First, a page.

Shalom New Haven seeks to recognize people in our community who give their time and talents to improve our community through their service. Who would you nominate for our Honorable Menschen? Let us know! Send your suggestions, stories and photos to Editor Jeannette Brodeur at firstname.lastname@example.org.
By Cynthia Mindell
Special to Shalom New Haven
It’s a unique thing to serve for so long at an organization that one literally matures alongside it. That’s the story of volunteers Betty Lou Blumberg and Betsy Stern, who both became involved at The Towers in the ‘70s and never stopped. Today, as they each mark more than four decades of service, they find themselves in the unique position of being the same age as the residents they work with.
Betsy first walked through the doors of the newly-built Tower One in the early ‘70s, when she was a social worker on staff of Jewish Family Service of New Haven (now Jewish Family Service of Greater New Haven). When her mother-in-law moved into the building a decade later, she offered to volunteer, and was asked to start a monthly book group.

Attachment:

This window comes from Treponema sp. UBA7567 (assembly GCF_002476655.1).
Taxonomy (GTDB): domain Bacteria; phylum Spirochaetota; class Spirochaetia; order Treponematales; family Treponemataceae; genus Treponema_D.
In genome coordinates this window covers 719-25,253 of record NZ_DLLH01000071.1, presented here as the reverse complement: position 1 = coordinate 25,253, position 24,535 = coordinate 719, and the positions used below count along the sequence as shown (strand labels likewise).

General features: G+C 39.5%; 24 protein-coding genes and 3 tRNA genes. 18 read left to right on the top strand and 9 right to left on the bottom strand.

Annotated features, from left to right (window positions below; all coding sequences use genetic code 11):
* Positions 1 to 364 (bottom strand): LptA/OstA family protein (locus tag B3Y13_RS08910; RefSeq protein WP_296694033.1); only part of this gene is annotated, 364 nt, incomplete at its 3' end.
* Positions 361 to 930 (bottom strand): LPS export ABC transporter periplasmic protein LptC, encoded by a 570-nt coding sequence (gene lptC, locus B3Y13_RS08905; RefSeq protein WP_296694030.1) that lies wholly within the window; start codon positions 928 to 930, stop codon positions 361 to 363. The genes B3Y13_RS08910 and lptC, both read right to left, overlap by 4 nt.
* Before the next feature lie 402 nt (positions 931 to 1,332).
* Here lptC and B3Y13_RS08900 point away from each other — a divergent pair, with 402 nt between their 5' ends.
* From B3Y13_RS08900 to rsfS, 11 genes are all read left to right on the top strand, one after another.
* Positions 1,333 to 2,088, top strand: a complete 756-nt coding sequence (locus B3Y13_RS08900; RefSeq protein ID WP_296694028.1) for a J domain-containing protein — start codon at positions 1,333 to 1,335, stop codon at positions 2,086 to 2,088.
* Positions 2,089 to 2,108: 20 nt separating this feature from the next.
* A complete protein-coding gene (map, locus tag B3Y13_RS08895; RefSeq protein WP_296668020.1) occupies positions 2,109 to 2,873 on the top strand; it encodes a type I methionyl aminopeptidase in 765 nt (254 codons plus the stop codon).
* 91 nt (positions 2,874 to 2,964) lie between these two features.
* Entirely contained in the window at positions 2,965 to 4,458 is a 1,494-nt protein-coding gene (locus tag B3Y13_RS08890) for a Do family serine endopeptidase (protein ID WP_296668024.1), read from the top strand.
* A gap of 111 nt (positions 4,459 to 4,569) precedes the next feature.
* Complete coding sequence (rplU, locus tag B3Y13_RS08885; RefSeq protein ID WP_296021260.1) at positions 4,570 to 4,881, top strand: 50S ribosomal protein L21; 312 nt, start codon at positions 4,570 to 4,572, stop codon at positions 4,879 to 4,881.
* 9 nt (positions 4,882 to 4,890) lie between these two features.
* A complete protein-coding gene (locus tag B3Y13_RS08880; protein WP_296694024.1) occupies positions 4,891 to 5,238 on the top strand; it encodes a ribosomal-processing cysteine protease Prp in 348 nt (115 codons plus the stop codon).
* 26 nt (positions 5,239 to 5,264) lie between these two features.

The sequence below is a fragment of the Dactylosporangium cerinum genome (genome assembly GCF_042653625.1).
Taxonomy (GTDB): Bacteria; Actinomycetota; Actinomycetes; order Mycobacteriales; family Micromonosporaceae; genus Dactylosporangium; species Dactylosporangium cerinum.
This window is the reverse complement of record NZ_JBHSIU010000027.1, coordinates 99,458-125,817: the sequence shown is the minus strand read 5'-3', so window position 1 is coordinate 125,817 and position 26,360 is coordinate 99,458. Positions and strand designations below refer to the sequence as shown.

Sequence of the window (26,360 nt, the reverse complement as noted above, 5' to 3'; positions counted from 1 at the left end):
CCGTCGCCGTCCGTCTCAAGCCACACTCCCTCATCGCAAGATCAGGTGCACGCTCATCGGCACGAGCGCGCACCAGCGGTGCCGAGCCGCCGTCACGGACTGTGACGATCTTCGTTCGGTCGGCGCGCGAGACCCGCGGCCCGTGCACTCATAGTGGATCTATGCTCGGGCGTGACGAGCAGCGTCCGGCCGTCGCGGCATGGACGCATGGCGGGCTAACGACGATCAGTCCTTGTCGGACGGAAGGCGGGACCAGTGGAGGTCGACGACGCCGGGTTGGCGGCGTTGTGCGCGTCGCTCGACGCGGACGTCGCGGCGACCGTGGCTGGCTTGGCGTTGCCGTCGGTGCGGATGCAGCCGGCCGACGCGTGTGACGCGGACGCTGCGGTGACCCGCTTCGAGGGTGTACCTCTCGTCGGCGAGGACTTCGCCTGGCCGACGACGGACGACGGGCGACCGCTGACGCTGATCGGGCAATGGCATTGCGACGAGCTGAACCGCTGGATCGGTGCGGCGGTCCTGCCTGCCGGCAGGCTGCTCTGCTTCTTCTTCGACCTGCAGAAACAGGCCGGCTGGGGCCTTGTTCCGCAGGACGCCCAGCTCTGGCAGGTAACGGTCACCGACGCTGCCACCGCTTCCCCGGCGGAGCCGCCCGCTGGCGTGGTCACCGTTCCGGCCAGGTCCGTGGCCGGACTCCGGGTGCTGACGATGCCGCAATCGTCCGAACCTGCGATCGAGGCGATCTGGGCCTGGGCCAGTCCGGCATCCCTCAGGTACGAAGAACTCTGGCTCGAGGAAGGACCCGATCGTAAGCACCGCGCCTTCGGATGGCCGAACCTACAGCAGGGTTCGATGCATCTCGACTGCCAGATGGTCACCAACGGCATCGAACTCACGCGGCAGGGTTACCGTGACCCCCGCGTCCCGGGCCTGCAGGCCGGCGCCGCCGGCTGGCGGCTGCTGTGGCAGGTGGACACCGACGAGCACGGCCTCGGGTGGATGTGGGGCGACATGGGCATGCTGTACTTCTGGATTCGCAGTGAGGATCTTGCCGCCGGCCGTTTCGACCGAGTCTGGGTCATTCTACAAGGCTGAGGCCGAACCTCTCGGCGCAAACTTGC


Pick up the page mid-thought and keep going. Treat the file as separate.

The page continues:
Betsy starts off the book group by asking one question about the current book and group members take it from there. But the experience is much more than literary. “The books are tools for memories and feelings,” she said.
Betty Lou began her involvement at The Towers as a board member when her husband, Joe, was board president. At the time, she was teaching English at Hamden Hall (which established the Betty Lou Blumberg Endowed English Chair in 2016). Her father, aunt, and close family friend became residents in the mid-‘90s, and she became a volunteer, presenting book reviews and running holiday programs. Four years ago, she launched a monthly poetry class. The residents in her class also use the literary form to examine their own lives; in fact, they are much like the adolescents she has taught for most of her 53-year career. “Adolescents are finding themselves in a new way and the elderly are also finding themselves in a new way: they have to adjust to many different elements of their lives and they do so and they don’t complain,” she said. “You wouldn’t know that they’re old – they’re as lively and bright as any students I have taught.”
For both Betty Lou and Betsy, the volunteer experience gives more than it demands. Betty Lou plans to do even more at The Towers if she ever retires from Quinnipiac University, where she has taught for the past 17 years. “It’s been very rewarding to me,” said Betty Lou. “I love being with them.”